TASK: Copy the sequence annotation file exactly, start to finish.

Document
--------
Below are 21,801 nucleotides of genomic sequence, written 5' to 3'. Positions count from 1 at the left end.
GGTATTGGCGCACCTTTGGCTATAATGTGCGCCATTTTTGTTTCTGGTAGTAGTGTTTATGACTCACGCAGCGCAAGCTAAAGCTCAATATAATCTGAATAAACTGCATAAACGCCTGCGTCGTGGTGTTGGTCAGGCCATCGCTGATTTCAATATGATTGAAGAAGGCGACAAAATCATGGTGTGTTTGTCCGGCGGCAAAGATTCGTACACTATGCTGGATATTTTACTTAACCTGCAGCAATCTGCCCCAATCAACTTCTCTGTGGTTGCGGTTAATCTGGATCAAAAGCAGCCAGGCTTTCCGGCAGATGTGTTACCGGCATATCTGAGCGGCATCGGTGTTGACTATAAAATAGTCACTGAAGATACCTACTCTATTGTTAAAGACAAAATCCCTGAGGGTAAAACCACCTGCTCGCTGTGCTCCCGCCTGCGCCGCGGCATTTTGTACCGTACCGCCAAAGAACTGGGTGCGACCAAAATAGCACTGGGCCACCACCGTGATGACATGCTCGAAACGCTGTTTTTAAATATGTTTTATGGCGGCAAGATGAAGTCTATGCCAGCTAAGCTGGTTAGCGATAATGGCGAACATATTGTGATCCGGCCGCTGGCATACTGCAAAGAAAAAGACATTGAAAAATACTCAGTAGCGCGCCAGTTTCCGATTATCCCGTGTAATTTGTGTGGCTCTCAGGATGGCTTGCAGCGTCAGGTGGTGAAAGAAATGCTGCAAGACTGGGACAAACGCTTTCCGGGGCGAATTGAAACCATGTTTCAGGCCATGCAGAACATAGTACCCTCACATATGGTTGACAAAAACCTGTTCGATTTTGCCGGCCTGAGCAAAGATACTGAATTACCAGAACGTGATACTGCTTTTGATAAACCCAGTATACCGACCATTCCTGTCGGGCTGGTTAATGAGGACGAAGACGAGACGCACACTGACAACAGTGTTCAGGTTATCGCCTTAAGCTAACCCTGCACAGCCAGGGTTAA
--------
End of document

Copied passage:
Below are 21,801 nucleotides of genomic sequence, written 5' to 3'. Positions count from 1 at the left end.
GGTATTGGCGCACCTTTGGCTATAATGTGCGCCATTTTTGTTTCTGGTAGTAGTGTTTATGACTCACGCAGCGCAAGCTAAAGCTCAATATAATCTGAATAAACTGCATAAACGCCTGCGTCGTGGTGTTGGTCAGGCCATCGCTGATTTCAATATGATTGAAGAAGGCGACAAAATCATGGTGTGTTTGTCCGGCGGCAAAGATTCGTACACTATGCTGGATATTTTACTTAACCTGCAGCAATCTGCCCCAATCAACTTCTCTGTGGTTGCGGTTAATCTGGATCAAAAGCAGCCAGGCTTTCCGGCAGATGTGTTACCGGCATATCTGAGCGGCATCGGTGTTGACTATAAAATAGTCACTGAAGATACCTACTCTATTGTTAAAGACAAAATCCCTGAGGGTAAAACCACCTGCTCGCTGTGCTCCCGCCTGCGCCGCGGCATTTTGTACCGTACCGCCAAAGAACTGGGTGCGACCAAAATAGCACTGGGCCACCACCGTGATGACATGCTCGAAACGCTGTTTTTAAATATGTTTTATGGCGGCAAGATGAAGTCTATGCCAGCTAAGCTGGTTAGCGATAATGGCGAACATATTGTGATCCGGCCGCTGGCATACTGCAAAGAAAAAGACATTGAAAAATACTCAGTAGCGCGCCAGTTTCCGATTATCCCGTGTAATTTGTGTGGCTCTCAGGATGGCTTGCAGCGTCAGGTGGTGAAAGAAATGCTGCAAGACTGGGACAAACGCTTTCCGGGGCGAATTGAAACCATGTTTCAGGCCATGCAGAACATAGTACCCTCACATATGGTTGACAAAAACCTGTTCGATTTTGCCGGCCTGAGCAAAGATACTGAATTACCAGAACGTGATACTGCTTTTGATAAACCCAGTATACCGACCATTCCTGTCGGGCTGGTTAATGAGGACGAAGACGAGACGCACACTGACAACAGTGTTCAGGTTATCGCCTTAAGCTAACCCTGCACAGCCAGGGTTAA